I used to believe that love was overrated, a perpetual goal that was never meant to be taken seriously but accidentally became classed as one of the most important things in everyone’s lives, no matter who you were.
I used to think love mainly consisted of untimely commitment, stolen kisses, and experiences judged by how quickly or how far they can spread.
I used to think love was unreasonable, full of a hope that only worked until you learned the truth and realised that this idea of intimate gestures and coordinating outfits wasn’t worth the hype that media painted it out to be.
I used to be wrong.
It took me days of regret, months of realisation, constant self-correction, restless nights filled with fluctuating self-esteem, and the odd existential crisis here and there to figure out what love can truly be.
Love, I decided, can manifest itself in the most peculiar of ways: an insanely consistent set of top grades, forever immaculate acrylic nails, effortless and immediately recognisable style, immortal inside jokes, or even a quiet appreciation that goes unnoticed by most. It can be seen by those who aren’t looking for it and missed by those who are because it remains hushed, not needing the validation of popularity.
Love, I decided, is not something to be defined by mere alphabets. As if being enigmatic and ever-changing wasn’t enough, love is also wholly subjective and dependant on the individual. To some, love is the warmth of a genuine smile or intertwined fingers on a cold day but, to others, love is sharing a body spray or explaining the notes from a missed class because familiar metaphors work better than new analogies.
Love, I decided, is unpredictable. Some can lose themselves in the lyrics of a song where others can climb inside books and forget their worries; some can call their friends at ridiculous times and know they’ll have someone to listen; some can arrange a time and place knowing that they’ll do absolutely nothing, a friendly presence being the most important thing; and some can never utter words that reveal their inner emotions but reflect them with their facial expressions or actions instead.
Equally natural and mysterious, love is a term used both too commonly and not commonly enough.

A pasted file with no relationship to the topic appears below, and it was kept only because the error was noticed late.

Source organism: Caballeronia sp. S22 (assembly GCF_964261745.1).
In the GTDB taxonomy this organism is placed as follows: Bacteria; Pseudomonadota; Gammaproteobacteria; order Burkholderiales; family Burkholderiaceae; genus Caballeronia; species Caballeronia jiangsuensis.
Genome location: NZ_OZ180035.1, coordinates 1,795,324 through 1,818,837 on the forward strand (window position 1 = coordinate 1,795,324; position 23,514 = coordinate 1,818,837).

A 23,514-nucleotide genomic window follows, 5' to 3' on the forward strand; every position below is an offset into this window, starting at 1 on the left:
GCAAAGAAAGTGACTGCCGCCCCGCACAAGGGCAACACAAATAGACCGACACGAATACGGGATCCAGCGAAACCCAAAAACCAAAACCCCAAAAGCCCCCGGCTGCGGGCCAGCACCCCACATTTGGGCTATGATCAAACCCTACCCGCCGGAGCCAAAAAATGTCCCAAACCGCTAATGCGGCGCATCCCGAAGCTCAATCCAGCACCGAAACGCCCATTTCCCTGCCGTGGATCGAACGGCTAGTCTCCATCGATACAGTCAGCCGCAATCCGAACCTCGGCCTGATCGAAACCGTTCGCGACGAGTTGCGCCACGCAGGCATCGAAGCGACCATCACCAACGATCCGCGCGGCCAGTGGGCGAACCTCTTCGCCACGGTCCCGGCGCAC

It’s not as simple as a sentiment, it’s a lifestyle that can’t be categorised or easily recognised. Not limited to people, love can be expressed for just about anything we can – and can’t – fathom. Regardless of whether it’s circle theorems, midday naps, exhausting shopping hauls, or staring at the stars on a cloudless night, love is there with you.
It follows you around like a shadow forged from promises and happiness, laced with hope and healing and learning curves. It festers, but it’s not unwanted. It doesn’t have to touch you to fill you with power, with confidence, and sometimes, with a sense of overwhelming sadness that cannot be described.
Ultimately, love isn’t all about being comfortable, it’s more like accepting that you’re uncomfortable but managing to function nonetheless. In contrast to popular belief, love isn’t when you never feel upset and always feel on top of the world, it’s when you know you’re free to be melancholy because your sadness isn’t what defines you. Because, like it or not, love is what keeps the world spinning.
Of course, love is not two dimensional. Very few things are and abstract concepts can never be one of them, not as long as thoughtful beings like us are around to question, confuse, and complicate. Like most complex ideas, love can be painful and bitter and far more hurtful than even the sharpest of weapons, but it is always there, shifting and adapting, ready to battle on our behalf as soon as we believe in its existence.
So, why don’t we?